NIOSH Surveys Effect of "Safety Climate Constructs" on Mine Worker Health, Safety Performance
A new report (PDF) published by NIOSH discusses the findings of a survey conducted to determine significant influences on worker health and safety performance in the mining industry. The survey considered the effects of 10 “safety climate constructs” on health and safety performance, which was measured in the forms of worker proactivity, compliance, and reported near misses and other incidents. NIOSH evaluated four personal constructs, including risk tolerance, thoroughness, sense of control, and adaptability. The other six constructs assessed during the survey were considered organizational: supervisor support, supervisor communication, coworker communication, organizational support, worker engagement, and training. Nearly 2,700 workers at 39 mine sites in 17 states participated in NIOSH’s survey. The mines represented the three major mining subsectors—coal; stone, sand, and gravel; and industrial minerals—and nine major companies. Unlike previous reports that assessed safety climate at the crew or group level, NIOSH’s new report focuses on individual perceived safety climate.
The report identifies five areas of focus for improving the safety climates of mining organizations: going beyond annual refresher training; acknowledging and addressing risk tolerance; enhancing worker engagement opportunities; maintaining worker thoroughness and improving sense of control; and being accountable for communication practices. Although cultural strengths and weaknesses vary among workplaces, NIOSH anticipates that all organizations have room for improvement in at least one of these areas.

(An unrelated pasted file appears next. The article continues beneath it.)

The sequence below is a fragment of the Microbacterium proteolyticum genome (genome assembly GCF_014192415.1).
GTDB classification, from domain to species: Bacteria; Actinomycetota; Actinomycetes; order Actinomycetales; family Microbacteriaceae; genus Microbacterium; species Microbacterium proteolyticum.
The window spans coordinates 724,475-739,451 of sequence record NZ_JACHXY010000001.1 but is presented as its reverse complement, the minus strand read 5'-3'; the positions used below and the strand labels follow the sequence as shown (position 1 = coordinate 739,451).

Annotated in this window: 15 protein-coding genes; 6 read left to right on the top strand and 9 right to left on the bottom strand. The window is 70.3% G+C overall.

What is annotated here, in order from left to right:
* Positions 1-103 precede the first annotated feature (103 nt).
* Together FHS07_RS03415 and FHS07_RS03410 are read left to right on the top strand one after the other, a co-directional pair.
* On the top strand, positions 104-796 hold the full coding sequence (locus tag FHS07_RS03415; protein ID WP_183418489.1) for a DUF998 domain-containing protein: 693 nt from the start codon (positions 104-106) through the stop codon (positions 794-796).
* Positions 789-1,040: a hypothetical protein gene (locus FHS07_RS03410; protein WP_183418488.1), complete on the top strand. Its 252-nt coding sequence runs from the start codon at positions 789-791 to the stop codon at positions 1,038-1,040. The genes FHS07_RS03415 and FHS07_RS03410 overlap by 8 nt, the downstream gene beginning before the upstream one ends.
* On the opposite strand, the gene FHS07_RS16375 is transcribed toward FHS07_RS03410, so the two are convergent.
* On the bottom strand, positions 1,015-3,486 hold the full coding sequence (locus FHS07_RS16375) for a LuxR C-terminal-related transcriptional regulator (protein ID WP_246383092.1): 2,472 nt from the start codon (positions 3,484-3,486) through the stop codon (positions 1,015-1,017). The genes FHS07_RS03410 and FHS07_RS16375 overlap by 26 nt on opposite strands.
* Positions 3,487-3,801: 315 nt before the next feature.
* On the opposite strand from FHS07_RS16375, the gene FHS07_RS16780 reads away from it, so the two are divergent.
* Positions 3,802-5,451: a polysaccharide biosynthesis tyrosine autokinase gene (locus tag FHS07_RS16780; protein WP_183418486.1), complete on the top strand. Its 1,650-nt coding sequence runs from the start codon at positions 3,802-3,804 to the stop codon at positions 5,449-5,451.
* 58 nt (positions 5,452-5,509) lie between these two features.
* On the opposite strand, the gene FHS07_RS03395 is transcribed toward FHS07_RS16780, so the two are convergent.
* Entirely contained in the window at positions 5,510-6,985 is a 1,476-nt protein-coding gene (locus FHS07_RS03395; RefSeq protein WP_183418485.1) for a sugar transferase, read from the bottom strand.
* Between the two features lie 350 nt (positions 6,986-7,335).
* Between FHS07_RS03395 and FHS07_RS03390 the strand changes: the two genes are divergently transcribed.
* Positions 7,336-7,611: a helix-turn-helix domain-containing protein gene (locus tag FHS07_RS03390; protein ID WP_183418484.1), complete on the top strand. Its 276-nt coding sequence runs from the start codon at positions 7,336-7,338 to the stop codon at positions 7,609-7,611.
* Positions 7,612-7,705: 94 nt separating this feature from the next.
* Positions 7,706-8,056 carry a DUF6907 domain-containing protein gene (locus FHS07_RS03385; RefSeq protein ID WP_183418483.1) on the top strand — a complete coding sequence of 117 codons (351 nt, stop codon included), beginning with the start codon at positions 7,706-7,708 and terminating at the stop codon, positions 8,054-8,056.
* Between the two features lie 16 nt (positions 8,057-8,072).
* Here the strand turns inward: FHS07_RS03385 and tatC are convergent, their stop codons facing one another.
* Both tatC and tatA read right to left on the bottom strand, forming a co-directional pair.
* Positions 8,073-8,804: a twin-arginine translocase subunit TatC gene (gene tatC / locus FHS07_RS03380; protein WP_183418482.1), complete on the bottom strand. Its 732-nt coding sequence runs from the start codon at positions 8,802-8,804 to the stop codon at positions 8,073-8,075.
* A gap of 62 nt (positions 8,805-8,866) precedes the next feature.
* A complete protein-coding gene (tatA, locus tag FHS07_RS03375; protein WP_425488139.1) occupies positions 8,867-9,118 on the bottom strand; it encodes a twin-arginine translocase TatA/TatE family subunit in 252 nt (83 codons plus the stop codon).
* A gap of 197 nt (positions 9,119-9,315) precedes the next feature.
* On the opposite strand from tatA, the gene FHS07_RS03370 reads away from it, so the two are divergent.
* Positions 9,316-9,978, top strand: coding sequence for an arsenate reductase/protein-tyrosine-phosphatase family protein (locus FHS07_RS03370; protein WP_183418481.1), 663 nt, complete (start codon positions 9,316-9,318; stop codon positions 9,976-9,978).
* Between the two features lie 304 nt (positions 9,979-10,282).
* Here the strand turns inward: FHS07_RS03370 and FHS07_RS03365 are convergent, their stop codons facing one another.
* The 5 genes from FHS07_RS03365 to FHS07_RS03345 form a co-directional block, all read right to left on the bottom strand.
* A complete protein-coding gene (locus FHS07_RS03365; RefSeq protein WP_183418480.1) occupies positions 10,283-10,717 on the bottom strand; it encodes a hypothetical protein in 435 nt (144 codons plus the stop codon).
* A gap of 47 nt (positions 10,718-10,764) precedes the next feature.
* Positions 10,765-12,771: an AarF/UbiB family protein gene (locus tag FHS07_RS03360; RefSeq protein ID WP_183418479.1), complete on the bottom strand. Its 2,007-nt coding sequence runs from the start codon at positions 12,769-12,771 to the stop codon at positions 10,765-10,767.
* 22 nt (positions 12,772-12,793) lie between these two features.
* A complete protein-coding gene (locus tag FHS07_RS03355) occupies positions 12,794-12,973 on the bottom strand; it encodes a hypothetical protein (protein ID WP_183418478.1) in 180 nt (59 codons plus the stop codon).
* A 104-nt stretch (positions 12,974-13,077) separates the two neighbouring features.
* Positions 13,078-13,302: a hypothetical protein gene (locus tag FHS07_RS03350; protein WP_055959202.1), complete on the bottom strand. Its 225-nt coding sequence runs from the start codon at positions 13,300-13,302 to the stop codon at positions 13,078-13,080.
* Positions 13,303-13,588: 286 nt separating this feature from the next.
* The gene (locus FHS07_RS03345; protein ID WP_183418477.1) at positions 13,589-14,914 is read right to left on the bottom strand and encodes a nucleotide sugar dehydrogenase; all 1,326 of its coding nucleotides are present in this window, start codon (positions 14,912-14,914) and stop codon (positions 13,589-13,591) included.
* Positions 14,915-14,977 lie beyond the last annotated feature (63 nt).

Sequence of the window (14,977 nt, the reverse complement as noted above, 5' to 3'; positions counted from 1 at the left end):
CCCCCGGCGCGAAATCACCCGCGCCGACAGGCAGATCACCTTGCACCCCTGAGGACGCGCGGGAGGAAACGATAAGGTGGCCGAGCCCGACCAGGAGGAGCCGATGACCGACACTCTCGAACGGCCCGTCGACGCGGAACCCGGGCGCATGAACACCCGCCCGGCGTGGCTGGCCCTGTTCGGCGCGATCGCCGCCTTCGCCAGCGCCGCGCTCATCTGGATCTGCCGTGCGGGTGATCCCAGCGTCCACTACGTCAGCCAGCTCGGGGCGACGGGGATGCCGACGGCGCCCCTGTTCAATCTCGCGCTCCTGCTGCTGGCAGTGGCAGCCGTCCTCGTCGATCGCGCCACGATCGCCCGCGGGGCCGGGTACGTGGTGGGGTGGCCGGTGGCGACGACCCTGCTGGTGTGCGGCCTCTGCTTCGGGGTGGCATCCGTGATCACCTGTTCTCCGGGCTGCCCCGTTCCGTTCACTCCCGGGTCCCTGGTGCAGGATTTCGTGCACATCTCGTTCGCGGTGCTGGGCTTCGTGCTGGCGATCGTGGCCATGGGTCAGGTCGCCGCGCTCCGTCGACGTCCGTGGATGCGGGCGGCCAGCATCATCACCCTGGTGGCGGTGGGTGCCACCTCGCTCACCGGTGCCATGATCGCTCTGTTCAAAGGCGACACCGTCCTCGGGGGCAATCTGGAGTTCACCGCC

NIOSH researchers found that while training is a strong predictor of workers’ knowledge on the job, it has a smaller effect on their health and safety proactivity and decision-making. In order to increase workers’ sense of control and confidence, the agency suggests that management focus on improving workers’ opportunities and involvement with respect to their roles in work processes and practices. And rather than providing more training, managers should consider improving the content of training, follow-up, and post-training communication.
Another recommendation discussed in NIOSH’s report is for management to focus on enhancing workers’ decision-making autonomy in addition to building their knowledge and skills related to detecting and managing risk. The agency stresses that “the greatest threat is usually not missing a hazard but rather failing to mitigate the hazard due to a high tolerance for risks,” so management must address risk tolerance and workers’ associated decisions.
NIOSH also urges management to provide more opportunities for workers to engage with measures to improve safety climate. For example, companies could allow workers to choose a new type of personal protective equipment based on approved options; involve workers in health and safety committees; and improve the quality and amount of communication throughout the workday. The agency also encourages managers at mining operations to improve the transparency of safety communication between themselves and workers in order to increase workers’ safety awareness and appropriate response to risk.
For further information on NIOSH’s survey, see the full report.